I’ll post the progression of the build in future posts but wanted to answer the inevitable question “So where are you up to now?” and flashback from there. Also, things are moving glacially at the moment so by the time I’ve caught up the storyline, we should have some more colourful photos to upload. Our current ones feature a lot of dust tones.

Obviously, we bought the house – quite a story leading up to the incredibly anti-climatic picking up of the keys (and then both of us lying awake at night in a slight state of terror). The subsequent waking terror of receiving a £64,000 CIL notification nearly stopped the whole show abruptly a few weeks after that. A week of hefty negotiation and terse exchanges with the council just before Christmas managed to cut our liability down significantly (ie: to nothing). And exhale.

We’ll definitely put up some more detail on that one. Luigi has promised to copy/paste some of the emails he pounded emphatically into a laptop during that time for anyone else to use, if applicable; even if you just use it to irritate someone in the planning group at your council that would be a nice return of karma-balance.

Where we are now defies most everyday descriptions about houses. There’s not much of the original place left excepting a few walls and centuries old dust, but already the idea of how the house will look is hinting through the rooms (it helps if you squint). Dirt floors are a new kitchen feature.  The builders have been incredibly efficient stripping out – including the plaster down to the brickwork to allow the extra-thick insulation to be added as part of the EnerPHit conversion – and most of the inside of the house now stands in its naked glory. From the outside, it looks like an old lady with a new hat, as the roof has been completely replaced.  Alas, the avocado bath suite is now just a fading memory. I was toying with the idea that we could upcycle and reuse it in a bathroom design but Luigi kyboshed that idea while I was out of town. On the upside, the meat locker has accompanied it and nothing dodgy has been found. Yet.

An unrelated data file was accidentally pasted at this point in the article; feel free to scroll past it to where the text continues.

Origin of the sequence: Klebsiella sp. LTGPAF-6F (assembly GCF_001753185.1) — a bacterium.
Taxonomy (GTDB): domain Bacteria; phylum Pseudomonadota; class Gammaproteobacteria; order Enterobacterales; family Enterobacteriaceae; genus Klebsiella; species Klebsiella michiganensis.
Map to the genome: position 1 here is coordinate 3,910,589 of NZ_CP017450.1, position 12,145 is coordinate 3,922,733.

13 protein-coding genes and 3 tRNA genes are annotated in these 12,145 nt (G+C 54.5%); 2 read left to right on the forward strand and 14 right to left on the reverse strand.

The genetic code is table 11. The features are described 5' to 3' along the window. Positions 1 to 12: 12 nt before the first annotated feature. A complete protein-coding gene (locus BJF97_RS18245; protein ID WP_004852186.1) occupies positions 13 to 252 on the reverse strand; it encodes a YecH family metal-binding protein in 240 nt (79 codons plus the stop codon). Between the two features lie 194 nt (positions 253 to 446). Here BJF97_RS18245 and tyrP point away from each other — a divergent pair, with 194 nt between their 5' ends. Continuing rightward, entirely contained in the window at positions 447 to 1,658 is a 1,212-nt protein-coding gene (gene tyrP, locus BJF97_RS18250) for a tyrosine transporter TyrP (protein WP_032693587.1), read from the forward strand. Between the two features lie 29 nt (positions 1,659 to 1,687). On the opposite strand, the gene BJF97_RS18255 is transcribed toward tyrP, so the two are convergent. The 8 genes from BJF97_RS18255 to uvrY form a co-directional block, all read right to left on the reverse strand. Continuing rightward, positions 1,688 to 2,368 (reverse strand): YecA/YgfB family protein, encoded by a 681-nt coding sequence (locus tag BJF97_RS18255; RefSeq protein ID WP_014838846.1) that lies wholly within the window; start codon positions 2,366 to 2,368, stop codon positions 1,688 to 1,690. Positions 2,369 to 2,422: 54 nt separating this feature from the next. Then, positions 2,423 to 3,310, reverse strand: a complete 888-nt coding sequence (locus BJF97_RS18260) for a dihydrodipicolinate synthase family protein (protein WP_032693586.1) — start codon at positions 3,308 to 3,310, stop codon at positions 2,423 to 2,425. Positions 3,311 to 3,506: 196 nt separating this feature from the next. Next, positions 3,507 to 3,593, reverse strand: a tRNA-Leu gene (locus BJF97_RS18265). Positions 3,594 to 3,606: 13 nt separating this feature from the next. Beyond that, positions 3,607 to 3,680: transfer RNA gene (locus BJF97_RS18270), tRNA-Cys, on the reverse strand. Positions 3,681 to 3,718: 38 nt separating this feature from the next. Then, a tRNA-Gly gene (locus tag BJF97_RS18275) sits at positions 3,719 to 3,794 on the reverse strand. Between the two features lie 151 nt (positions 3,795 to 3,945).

Comments
  • Jason Orme

    Good grief! What a job you guys have on. I’m particularly interested to know the motivation behind going that extra mile for the EnerPHit standard as opposed to (more simply) maxing out on insulation and airtightness. Looks like a really ambitious project, though – good luck!

  • Jane Caccavale

    Great question Jason – this one for Luigi to answer! He likes to measure things. On my side, while I’m not really a tree-hugging-earth-mother-hippy-sort (although I would love to be and have the hair for it), it was such a great opportunity to renovate to an environmental standard we believe will be the norm for building in the future. Practically, I really hate a cold house, and the amount of insulation and glazing I was insisting on had us close already to the certification mark. I’ll write a post about the team we brought together from the very first weeks of the project – a great combination of architectural consultant/designer, builder, interior designer and energy consultants – where we did things a little differently and started 3D modelling every room with details, even including furnishings and living-patterns, from week one. From there, there EnerPHit elements clicked into the practical – for example we’ve managed to find a PassivHaus-compatible dog-door for our future greyhound pet. Ok, Luigi still arguing about whether I get the greyhound but the door has been delivered already and incorporated into building designs, planning, and air-tightness models from drawing stage.

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